Jacked UpBy: Samantha Kane
“It’s good to be King.” King Ulupoka, one of the best nose tackles in the NFL, spread his arms wide as he made the declaration, his voice dripping with satisfaction.
Sam Taylor looked over at his best friend in amusement. “King of what?” he asked. “Fishing?” They were walking down one of the crowded, closed-off streets at The Wharf in Orange Beach, Alabama. King had dragged Sam to the Blue Marlin Grand Championship of the Gulf. King was nuts for sport fishing.
“I think I like fishing more than football. At least today I do,” King said with a laugh, his voice rich and deep and full. People looked over and Sam could see them smiling, some even moving closer. King’s laugh was like that. It was what had drawn Sam to him. He liked King’s Samoan accent. What he liked most was, if he concentrated on that accent, and on King’s laughter, then the crowds didn’t bother him so much. He hadn’t liked crowds since he’d come back from Afghanistan. They made him nervous. Which made his decision to pursue his dream of an NFL career seem really stupid in hindsight.
Sam and King played for the Birmingham Rebels, the redheaded stepchild of the NFL. King was one of the league’s best defensive linemen, and he looked like it. He was one of the most jacked players in the NFL, with muscles on his muscles, a mountain of a guy, covered in traditional Samoan tattoos. Sam almost grinned. On the outside, King looked big and mean. Inside, he was a just a big, old teddy bear.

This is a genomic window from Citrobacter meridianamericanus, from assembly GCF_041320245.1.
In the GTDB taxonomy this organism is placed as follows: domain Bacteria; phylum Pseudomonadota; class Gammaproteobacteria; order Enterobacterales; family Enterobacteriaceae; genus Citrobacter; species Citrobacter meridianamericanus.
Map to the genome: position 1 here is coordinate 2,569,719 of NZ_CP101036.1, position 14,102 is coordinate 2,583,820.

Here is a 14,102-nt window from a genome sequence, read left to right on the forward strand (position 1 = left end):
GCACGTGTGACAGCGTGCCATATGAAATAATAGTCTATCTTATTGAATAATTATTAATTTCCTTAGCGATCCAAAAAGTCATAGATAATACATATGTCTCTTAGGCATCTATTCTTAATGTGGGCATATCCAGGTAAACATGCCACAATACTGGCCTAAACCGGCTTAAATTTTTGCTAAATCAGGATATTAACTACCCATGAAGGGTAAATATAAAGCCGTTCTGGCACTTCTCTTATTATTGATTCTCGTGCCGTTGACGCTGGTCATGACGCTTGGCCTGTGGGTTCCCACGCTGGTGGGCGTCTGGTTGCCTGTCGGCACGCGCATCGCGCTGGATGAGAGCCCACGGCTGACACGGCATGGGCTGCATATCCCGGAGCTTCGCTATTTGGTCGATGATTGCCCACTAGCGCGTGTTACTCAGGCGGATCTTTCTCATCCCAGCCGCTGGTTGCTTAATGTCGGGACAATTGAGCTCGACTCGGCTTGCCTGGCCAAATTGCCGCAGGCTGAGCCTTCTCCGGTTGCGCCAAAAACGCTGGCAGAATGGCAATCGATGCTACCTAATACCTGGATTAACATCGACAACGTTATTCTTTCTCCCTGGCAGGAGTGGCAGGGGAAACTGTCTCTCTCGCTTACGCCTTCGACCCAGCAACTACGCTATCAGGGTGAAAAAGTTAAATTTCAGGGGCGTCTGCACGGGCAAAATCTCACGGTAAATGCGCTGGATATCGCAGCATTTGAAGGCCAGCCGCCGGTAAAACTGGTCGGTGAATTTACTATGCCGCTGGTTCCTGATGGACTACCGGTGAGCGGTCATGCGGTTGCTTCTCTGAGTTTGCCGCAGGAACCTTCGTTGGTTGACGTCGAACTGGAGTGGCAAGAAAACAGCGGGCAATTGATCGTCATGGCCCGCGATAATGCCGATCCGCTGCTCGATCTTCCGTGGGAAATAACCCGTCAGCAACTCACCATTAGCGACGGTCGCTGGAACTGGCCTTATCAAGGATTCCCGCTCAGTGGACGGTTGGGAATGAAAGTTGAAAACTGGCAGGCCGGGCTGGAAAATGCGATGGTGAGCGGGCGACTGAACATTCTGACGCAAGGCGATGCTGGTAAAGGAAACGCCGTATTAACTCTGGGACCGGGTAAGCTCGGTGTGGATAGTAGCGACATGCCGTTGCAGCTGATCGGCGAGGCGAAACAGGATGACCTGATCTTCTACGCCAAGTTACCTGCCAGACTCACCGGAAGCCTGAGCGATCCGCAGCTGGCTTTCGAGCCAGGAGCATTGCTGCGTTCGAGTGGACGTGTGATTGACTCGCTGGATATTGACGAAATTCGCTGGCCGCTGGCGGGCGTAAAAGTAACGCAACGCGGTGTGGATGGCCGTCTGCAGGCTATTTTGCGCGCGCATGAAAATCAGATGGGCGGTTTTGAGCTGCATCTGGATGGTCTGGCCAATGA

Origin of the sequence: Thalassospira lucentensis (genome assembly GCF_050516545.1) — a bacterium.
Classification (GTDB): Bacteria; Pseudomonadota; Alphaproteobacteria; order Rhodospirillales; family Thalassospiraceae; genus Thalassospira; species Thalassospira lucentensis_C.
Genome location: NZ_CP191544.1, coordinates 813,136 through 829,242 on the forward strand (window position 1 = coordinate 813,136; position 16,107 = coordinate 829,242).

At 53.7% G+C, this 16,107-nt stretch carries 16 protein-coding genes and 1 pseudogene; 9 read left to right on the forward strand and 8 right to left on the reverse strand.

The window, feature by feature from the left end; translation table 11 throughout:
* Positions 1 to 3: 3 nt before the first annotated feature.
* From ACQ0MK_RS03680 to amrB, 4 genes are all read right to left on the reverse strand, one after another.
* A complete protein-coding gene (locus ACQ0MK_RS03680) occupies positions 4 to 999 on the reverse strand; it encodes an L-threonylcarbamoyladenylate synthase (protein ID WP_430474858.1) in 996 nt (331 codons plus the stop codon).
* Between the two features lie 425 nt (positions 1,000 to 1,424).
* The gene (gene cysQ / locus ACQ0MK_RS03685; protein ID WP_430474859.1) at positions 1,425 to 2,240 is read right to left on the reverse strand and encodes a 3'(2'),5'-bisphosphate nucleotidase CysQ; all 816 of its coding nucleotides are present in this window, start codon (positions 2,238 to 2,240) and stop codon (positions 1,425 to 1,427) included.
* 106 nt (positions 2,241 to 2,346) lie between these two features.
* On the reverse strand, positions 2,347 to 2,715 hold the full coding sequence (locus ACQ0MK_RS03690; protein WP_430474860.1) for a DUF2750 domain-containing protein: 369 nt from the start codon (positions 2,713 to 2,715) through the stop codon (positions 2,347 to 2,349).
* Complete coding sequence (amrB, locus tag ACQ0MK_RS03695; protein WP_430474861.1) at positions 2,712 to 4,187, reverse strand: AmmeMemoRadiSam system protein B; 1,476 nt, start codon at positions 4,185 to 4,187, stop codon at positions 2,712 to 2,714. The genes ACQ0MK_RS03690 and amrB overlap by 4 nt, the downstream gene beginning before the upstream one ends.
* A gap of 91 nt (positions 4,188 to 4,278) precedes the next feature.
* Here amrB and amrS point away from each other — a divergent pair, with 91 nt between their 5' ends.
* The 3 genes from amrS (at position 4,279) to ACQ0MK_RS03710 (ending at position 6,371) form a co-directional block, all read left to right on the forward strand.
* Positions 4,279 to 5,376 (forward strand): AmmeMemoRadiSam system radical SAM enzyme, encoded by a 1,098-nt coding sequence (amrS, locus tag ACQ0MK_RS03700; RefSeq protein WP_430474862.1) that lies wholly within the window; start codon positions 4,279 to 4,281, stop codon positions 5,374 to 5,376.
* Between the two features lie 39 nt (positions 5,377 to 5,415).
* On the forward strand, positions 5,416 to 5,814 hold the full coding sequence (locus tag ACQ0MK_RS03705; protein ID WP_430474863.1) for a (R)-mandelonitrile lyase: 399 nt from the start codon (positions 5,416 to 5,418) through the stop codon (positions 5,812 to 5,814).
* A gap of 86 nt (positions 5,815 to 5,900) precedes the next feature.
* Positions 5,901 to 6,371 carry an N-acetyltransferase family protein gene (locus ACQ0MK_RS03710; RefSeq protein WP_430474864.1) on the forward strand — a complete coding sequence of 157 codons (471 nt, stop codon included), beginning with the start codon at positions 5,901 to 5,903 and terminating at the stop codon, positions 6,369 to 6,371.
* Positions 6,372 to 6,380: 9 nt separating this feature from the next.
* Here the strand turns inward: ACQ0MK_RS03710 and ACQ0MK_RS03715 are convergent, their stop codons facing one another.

“Just wait, Sammy,” King said, leaning closer so Sam could hear him. Sometimes Sam thought King could read his mind. “The weigh-in is the greatest show in sport fishing. It’s a spectacle. Live streaming online, jumbotrons, light shows, concerts. I love it!” He laughed again and a group of young women standing off to the side giggled and waved at them, flirting with King. King was big, but he had that exotic thing going for him, with his light-brown skin and wild hair, like that guy from Game of Thrones. His eyes were so brown they were like dark chocolate, and he had eyelashes like a girl’s, thick and dark and curly. The other guys on the team teased him about it. His nose was wide and flat and flared on the end, like a lion’s.
King blew the girls a kiss and they squealed with delight. The girls wore tiny shorts and tank tops, and had toned stomachs and long, glossy hair. Sam couldn’t have cared less. He had no desire to get involved with some giggling little girl. That kind of thing left him cold these days. He’d had too much shit go down for that.
“Yeah, it’s great,” he belatedly agreed with King. Absentmindedly, he rubbed the photo in the pocket of his shorts with the tips of his fingers. He’d discovered it was easier to agree with King on most things. Then he did whatever he wanted, which usually turned out to be whatever King wanted anyway.
“I know a guy,” King said with a wink. “He can introduce us to Miss Billfish.”
“Who the hell is Miss Billfish?”
“The beauty pageant winner,” King said, shoving him. Sam nearly fell over.
“Uh, no thanks,” Sam said, shuddering. “Not interested.”
“You better get interested,” King scolded. “We came here to get you laid. That was the deal.”
“Not my deal,” Sam protested. “I came here because you have a jones for marlin fishing and wouldn’t leave me alone about it.”
King sighed with a long face. “I miss Samoa, man. I miss fishing for marlin off Apia, just past the reef.” He turned to Sam. “You’ve got to come. You’ll love it.”
“Why didn’t you go back this summer?” Sam asked, even though he knew why. Because of him.
“Ah,” King said dismissively. “No time, brah. Too much going on.” Sam let the lie go. “Besides, we have a good time, yeah?”
“Yeah, sure,” Sam said. He caught sight of his reflection in one of the windows as they passed. “How the hell did I let you talk me into this haircut?” he said, changing the subject. He ran his hand along the side of his head with horizontal lines shaved on it.
“You look great,” King said, slapping him on the back. Sam stumbled. “Like that singer who used to play football for Alabama. The one my little sister Talia likes so much. Very edgy.”